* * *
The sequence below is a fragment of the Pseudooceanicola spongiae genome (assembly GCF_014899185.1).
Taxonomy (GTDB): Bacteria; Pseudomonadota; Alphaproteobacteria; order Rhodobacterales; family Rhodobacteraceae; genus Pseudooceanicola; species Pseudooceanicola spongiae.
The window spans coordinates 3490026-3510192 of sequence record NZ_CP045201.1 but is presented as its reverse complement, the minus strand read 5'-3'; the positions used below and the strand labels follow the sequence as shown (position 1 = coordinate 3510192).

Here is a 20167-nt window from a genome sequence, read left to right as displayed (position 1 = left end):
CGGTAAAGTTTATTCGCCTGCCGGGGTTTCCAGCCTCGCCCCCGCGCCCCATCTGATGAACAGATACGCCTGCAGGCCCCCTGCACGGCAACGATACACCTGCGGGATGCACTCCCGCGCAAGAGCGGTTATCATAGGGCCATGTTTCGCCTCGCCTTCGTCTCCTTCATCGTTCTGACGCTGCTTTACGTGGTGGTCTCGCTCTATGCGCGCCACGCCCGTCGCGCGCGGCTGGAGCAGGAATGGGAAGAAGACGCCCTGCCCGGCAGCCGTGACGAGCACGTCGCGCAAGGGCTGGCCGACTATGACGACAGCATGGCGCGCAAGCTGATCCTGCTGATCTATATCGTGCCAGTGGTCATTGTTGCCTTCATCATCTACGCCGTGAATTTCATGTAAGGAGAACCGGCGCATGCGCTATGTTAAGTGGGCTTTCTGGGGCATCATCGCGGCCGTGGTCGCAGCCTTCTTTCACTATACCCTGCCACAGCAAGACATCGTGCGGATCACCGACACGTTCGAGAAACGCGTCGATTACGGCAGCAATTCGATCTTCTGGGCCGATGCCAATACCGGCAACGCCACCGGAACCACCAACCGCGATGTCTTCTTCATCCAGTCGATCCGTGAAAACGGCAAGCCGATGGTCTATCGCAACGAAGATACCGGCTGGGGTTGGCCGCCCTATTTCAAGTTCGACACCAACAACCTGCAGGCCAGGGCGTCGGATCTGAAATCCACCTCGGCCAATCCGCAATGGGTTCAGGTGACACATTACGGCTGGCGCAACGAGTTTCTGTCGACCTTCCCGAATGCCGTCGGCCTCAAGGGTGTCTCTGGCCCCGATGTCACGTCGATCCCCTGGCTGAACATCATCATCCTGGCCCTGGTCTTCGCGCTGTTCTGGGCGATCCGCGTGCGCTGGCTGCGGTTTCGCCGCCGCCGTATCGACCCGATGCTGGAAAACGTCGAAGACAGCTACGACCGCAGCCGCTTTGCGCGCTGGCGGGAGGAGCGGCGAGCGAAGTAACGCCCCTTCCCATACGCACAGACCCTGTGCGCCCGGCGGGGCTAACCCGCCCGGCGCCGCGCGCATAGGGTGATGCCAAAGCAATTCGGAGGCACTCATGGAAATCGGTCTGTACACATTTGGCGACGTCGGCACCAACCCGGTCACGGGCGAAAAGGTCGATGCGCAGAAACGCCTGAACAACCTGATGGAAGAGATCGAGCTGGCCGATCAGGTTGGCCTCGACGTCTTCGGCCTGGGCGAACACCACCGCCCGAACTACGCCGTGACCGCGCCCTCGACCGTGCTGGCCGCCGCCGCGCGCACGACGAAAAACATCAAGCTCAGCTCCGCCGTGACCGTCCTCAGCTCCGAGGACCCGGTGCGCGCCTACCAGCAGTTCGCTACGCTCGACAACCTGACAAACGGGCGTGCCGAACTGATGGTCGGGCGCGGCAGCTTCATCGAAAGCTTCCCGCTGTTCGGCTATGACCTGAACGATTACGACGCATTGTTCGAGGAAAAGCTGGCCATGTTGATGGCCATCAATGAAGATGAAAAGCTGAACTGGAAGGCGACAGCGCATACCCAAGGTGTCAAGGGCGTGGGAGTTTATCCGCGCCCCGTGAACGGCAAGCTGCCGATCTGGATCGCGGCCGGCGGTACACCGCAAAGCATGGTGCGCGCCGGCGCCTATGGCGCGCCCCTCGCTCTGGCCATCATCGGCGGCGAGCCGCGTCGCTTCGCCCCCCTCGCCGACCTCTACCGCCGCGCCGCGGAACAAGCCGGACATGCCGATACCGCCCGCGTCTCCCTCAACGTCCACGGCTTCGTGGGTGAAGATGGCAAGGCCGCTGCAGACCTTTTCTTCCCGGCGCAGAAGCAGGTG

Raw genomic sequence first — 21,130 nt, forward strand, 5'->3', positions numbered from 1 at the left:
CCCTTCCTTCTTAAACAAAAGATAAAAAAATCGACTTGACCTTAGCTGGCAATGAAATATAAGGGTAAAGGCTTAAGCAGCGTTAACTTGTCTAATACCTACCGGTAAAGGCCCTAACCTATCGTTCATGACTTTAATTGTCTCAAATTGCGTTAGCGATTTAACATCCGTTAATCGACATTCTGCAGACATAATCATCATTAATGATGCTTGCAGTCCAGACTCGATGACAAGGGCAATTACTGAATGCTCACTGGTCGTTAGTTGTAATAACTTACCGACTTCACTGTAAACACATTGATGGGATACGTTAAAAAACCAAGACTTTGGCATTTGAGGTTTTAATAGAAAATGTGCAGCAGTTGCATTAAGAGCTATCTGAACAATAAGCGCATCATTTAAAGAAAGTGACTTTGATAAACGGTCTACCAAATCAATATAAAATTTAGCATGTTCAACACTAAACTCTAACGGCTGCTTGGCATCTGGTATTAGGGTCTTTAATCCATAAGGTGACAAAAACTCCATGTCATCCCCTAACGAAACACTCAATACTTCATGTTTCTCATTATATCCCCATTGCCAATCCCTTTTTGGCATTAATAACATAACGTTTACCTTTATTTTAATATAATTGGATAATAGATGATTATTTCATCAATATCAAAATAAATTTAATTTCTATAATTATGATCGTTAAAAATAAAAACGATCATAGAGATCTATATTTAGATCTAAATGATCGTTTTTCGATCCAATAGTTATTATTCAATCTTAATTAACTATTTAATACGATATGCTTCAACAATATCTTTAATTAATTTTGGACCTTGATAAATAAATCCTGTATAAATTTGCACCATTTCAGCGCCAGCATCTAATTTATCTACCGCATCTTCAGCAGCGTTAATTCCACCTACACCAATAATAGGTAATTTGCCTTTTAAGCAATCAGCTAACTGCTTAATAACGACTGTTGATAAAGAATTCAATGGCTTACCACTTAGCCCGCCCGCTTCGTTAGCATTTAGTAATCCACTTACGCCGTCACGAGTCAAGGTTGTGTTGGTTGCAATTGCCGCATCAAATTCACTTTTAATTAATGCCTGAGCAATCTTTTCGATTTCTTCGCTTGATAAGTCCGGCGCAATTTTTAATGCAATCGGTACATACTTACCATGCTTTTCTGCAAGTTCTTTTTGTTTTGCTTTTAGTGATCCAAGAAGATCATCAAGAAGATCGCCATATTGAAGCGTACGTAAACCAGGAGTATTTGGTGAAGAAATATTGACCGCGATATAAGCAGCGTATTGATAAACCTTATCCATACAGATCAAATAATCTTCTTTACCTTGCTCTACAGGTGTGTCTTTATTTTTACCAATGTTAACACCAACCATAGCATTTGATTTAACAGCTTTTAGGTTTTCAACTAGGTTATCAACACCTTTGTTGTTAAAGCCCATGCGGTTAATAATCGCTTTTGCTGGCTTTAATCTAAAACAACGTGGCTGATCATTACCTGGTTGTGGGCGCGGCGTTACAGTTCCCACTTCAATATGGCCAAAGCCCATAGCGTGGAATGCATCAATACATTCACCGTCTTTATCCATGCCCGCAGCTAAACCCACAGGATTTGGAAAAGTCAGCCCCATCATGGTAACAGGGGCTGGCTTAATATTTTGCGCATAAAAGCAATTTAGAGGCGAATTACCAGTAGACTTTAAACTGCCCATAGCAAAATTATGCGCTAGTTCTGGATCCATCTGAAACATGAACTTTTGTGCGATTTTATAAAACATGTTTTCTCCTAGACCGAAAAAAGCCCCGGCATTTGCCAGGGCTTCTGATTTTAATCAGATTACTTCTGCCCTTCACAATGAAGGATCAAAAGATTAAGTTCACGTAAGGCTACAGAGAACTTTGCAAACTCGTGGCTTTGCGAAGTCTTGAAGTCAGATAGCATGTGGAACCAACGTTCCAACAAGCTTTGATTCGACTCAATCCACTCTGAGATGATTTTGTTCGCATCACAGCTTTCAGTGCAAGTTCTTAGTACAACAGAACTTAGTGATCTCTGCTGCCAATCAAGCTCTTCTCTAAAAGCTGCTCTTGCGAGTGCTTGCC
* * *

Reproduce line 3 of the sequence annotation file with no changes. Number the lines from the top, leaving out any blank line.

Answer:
The window spans coordinates 3490026-3510192 of sequence record NZ_CP045201.1 but is presented as its reverse complement, the minus strand read 5'-3'; the positions used below and the strand labels follow the sequence as shown (position 1 = coordinate 3510192).